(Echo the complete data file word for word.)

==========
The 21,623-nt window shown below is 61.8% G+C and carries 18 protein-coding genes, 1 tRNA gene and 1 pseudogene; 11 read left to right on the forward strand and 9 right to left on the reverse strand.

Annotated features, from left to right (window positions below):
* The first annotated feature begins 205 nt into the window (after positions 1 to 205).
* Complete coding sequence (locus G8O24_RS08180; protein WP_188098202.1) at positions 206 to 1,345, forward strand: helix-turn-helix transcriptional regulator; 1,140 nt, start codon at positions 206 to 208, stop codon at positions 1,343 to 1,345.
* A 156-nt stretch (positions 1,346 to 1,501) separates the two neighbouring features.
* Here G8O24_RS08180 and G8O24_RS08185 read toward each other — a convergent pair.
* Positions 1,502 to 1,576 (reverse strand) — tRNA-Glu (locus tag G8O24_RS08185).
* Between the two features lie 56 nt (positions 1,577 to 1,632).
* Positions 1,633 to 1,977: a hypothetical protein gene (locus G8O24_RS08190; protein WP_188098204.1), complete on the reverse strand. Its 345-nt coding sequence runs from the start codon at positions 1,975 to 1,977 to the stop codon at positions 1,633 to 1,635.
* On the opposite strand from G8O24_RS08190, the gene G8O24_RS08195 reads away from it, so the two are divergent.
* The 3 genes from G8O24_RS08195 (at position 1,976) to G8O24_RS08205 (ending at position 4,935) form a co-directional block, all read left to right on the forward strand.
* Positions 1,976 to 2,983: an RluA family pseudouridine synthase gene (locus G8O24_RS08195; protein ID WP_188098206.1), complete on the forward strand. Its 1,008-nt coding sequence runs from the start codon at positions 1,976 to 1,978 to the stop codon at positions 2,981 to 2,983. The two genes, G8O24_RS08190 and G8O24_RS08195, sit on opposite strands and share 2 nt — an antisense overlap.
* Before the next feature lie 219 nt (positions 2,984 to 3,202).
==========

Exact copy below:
The 21,623-nt window shown below is 61.8% G+C and carries 18 protein-coding genes, 1 tRNA gene and 1 pseudogene; 11 read left to right on the forward strand and 9 right to left on the reverse strand.

Annotated features, from left to right (window positions below):
* The first annotated feature begins 205 nt into the window (after positions 1 to 205).
* Complete coding sequence (locus G8O24_RS08180; protein WP_188098202.1) at positions 206 to 1,345, forward strand: helix-turn-helix transcriptional regulator; 1,140 nt, start codon at positions 206 to 208, stop codon at positions 1,343 to 1,345.
* A 156-nt stretch (positions 1,346 to 1,501) separates the two neighbouring features.
* Here G8O24_RS08180 and G8O24_RS08185 read toward each other — a convergent pair.
* Positions 1,502 to 1,576 (reverse strand) — tRNA-Glu (locus tag G8O24_RS08185).
* Between the two features lie 56 nt (positions 1,577 to 1,632).
* Positions 1,633 to 1,977: a hypothetical protein gene (locus G8O24_RS08190; protein WP_188098204.1), complete on the reverse strand. Its 345-nt coding sequence runs from the start codon at positions 1,975 to 1,977 to the stop codon at positions 1,633 to 1,635.
* On the opposite strand from G8O24_RS08190, the gene G8O24_RS08195 reads away from it, so the two are divergent.
* The 3 genes from G8O24_RS08195 (at position 1,976) to G8O24_RS08205 (ending at position 4,935) form a co-directional block, all read left to right on the forward strand.
* Positions 1,976 to 2,983: an RluA family pseudouridine synthase gene (locus G8O24_RS08195; protein ID WP_188098206.1), complete on the forward strand. Its 1,008-nt coding sequence runs from the start codon at positions 1,976 to 1,978 to the stop codon at positions 2,981 to 2,983. The two genes, G8O24_RS08190 and G8O24_RS08195, sit on opposite strands and share 2 nt — an antisense overlap.
* Before the next feature lie 219 nt (positions 2,984 to 3,202).